• Programme: Horizon 2020; Call: H2020-SFS-35-2019
  • Funding amount: €7.6 million, of which €1.1 is for Bavaria
  • Funding period: 11/2020-10/2025
  • Coordinator: Prof. Dr. rer. nat.  Emily Poppenborg Martin, Institute of Geobotany, Leibniz University of Hannover (previously: Chair of Zoology III at Julius-Maximilians- Universität Würzburg)
  • Project number: 861998

EU project UPSCALE: More crops without pesticides in East Africa 

Cereals such as corn and millet are among the main foods in East Africa. But crops are often threatened by various factors: lack of soil fertility, extended dry periods and pests such as the maize stemborer and the Striga weed often result in smallholder farmers in this region earning low yields and falling below the poverty line. One solution here is the Push-Pull cultivation method, which improves soil fertility and increases crop yields by up to 200% or more, without the use of any pesticides1.

Push-Pull is already successfully practised in East Africa by over 200,000 smallholder farmers, but only on individual fields planted with corn and millet. The aim of the UPSCALE project is to scale up this organic farming method from individual fields to larger agricultural landscapes and regions in East Africa and from cereal to other crops and cultivation systems. 

How the Push-Pull cultivation method works

With the Push-Pull technology, the legume Desmodium, planted as an intercrop between the grain rows, repels the stemborer (push) with its smell and suppresses the growth of Striga weed. Napier grass planted around the grain field attracts the stemborer (pull), so that stemborer females prefer to lay eggs on the leaves of the Napier grass. When the resulting larvae penetrate the stems of the grass, it produces a slimy substance that kills the pest. The two intercrops have further useful side effects: Desmodium improves soil quality and Napier grass is a healthy feed for animals.

Women in particular benefit from this simple and environmentally-friendly cultivation method, as they are primarily responsible for field work. The fact that there is no weeding to do not only saves time, but also protects their backs and thereby their health. With the additional feed they harvest via Push-Pull, they can expand or increase their business by keeping cows and chickens. This not only increases milk yield, but also their income. The costs for chemical pesticides and artificial fertilizers are also eliminated. The improved economic situation allows women to send their children to school and also pursue other activities.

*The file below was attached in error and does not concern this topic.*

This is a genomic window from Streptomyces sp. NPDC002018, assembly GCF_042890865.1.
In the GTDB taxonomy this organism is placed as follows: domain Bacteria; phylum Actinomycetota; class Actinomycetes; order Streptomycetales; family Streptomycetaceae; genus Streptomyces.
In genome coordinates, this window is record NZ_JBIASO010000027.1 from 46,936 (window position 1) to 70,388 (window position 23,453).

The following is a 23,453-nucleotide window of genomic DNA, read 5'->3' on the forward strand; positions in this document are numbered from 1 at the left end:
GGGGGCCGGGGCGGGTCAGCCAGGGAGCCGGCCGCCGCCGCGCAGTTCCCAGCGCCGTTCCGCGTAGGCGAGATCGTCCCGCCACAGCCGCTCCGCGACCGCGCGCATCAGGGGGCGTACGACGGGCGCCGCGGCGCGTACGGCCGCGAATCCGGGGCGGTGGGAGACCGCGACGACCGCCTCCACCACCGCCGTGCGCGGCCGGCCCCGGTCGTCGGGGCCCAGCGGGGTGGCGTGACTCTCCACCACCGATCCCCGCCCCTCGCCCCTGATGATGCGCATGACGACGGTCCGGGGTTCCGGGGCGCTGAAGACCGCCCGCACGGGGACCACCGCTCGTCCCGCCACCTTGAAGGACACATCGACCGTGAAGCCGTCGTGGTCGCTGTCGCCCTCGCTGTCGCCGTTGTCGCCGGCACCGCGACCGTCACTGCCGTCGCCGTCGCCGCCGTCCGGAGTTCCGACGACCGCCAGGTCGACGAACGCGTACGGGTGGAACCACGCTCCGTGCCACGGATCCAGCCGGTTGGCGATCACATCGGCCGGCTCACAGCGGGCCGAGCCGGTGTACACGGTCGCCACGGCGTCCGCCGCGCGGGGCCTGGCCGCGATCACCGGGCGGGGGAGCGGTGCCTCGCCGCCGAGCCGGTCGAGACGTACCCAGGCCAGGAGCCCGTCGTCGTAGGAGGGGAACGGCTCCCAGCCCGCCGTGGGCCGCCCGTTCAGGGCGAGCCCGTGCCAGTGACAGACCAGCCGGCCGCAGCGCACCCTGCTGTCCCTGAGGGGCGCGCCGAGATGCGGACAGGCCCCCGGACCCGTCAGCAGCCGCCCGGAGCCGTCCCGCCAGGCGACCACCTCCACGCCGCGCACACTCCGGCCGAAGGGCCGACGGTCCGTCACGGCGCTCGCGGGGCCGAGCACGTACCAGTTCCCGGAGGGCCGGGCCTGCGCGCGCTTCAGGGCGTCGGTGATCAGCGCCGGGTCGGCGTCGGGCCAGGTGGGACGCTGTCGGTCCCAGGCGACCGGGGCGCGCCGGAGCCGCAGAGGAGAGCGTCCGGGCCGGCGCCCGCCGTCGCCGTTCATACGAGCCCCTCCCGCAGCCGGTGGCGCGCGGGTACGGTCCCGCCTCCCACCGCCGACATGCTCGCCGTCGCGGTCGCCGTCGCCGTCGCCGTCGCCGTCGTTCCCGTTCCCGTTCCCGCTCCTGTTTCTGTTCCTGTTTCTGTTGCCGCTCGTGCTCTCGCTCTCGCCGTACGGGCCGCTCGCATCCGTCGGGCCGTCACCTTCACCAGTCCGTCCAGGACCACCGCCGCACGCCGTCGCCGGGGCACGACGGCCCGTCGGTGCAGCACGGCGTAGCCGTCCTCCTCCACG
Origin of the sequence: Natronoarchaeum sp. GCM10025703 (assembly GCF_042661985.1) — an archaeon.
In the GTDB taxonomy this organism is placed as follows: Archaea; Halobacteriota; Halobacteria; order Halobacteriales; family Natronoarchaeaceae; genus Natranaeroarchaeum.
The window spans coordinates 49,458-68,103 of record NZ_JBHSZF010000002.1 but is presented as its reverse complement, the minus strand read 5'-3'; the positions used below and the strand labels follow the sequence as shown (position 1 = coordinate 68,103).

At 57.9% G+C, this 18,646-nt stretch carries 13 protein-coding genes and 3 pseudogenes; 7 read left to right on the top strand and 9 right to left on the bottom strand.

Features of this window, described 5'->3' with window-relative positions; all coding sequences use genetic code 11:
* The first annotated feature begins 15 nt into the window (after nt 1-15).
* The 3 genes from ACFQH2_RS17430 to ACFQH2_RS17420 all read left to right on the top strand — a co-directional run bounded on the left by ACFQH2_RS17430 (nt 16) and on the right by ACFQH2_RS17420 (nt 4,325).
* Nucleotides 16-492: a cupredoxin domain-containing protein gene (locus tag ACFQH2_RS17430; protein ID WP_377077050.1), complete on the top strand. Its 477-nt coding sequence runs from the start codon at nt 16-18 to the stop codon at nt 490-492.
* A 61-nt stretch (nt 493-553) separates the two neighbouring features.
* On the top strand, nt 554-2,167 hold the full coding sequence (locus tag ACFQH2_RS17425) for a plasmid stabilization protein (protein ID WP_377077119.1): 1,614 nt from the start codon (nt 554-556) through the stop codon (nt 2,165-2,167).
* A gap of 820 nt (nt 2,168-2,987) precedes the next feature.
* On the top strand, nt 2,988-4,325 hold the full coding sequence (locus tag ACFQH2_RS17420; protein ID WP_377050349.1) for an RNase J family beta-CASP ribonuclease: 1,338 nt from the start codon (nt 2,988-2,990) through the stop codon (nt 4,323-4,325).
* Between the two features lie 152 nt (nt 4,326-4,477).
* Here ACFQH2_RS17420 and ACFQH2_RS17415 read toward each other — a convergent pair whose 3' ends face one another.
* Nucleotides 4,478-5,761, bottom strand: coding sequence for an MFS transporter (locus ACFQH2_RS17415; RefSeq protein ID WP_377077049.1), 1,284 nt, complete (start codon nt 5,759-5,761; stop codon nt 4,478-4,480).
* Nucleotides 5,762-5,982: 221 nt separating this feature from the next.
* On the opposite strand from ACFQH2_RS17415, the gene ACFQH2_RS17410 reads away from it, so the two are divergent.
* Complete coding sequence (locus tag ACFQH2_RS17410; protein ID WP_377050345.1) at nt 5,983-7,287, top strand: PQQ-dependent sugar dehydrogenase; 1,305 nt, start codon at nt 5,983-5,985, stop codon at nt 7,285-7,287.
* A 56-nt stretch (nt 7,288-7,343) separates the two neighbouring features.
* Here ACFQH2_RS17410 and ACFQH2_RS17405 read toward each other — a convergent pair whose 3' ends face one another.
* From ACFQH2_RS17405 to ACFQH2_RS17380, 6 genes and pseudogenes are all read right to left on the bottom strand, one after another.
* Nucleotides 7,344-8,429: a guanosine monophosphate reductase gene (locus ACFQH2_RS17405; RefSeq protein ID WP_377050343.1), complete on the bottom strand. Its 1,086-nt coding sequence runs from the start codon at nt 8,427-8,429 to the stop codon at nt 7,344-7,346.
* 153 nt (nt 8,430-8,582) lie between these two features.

Exploiting the potential of the Push-Pull cultivation method

In order to determine which factors contribute to the success of the Push-Pull technology, the consortium has identified five research areas in Ethiopia, Kenya, Uganda, Rwanda and Tanzania. These differ in soil conditions, climate and pest levels. 

Fields cultivated with Push-Pull will be selected in each of these areas. At the same time, control fields without Push-Pull will be selected. In close cooperation with local smallholder farmers, the researchers will test under which conditions the Push-Pull cultivation method works best. Which intercrops are climate-resistant? Which plant varieties can be best combined? Can Push-Pull also be applied to fruit and vegetables? How does the surrounding landscape structure and plant diversity affect Push-Pull? The consortium is also investigating the impact of cultural and socioeconomic factors on Push-Pull, such as land ownership structures, access to knowledge and capital and gender roles. 

Based on the data obtained, researchers can determine criteria for the successful implementation of Push-Pull in larger agricultural landscapes and regions in East Africa. In order for this to succeed, the knowledge of Push-Pull must reach farmers, the general public and decision-makers. To this end, the consortium organises training days in demonstration fields in cooperation with local farming groups. There, they learn everything about the technology and its methods, share their experiences and deliver important information for further scientific research. UPSCALE aims to increase the number of smallholder farms that already practice Push-Pull by at least 25,000. 

To ensure that the successful dissemination of Push-Pull technology does not fail due to the lack and overpricing of seed for Desmodium, the consortium is working together with state institutions to strengthen local seed production and operating systems, alongside the research work.

European and African expertise in the consortium

The UPSCALE project involves 18 partners from four European and six African countries. The consortium consists of partners from research, government, agriculture and NGOs. After signing the Grant Agreement, the coordinator transferred from the Julius-Maximilians-Universität Würzburg to the Institute of Geobotany of the Leibniz University of Hannover. The Bavarian Research Alliance (BayFOR) is responsible for the administrative project management in the project. From November 2020 to October 2025, the UPSCALE project receives EUR 7.6 million funding from the European Union’s Horizon 2020 research and innovation programme. Of this amount, EUR 1.1 million goes to Bavarian stakeholders.



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1Website Biovision



Prof Dr Emily Poppenborg-Martin

Prof Dr Emily Poppenborg-Martin
Institute of Geobotany, Leibniz University of Hannover
(previously: Chair of Zoology III at Julius-Maximilians- Universität Würzburg) 

Phone: +49 (0)511 762 3634

Contact at BayFOR

Dipl.-Geogr./M.A. Gudrun Lampart

Dipl.-Geogr./M.A. Gudrun Lampart
Project Manager
Phone: +49 (0)89 9901888-172

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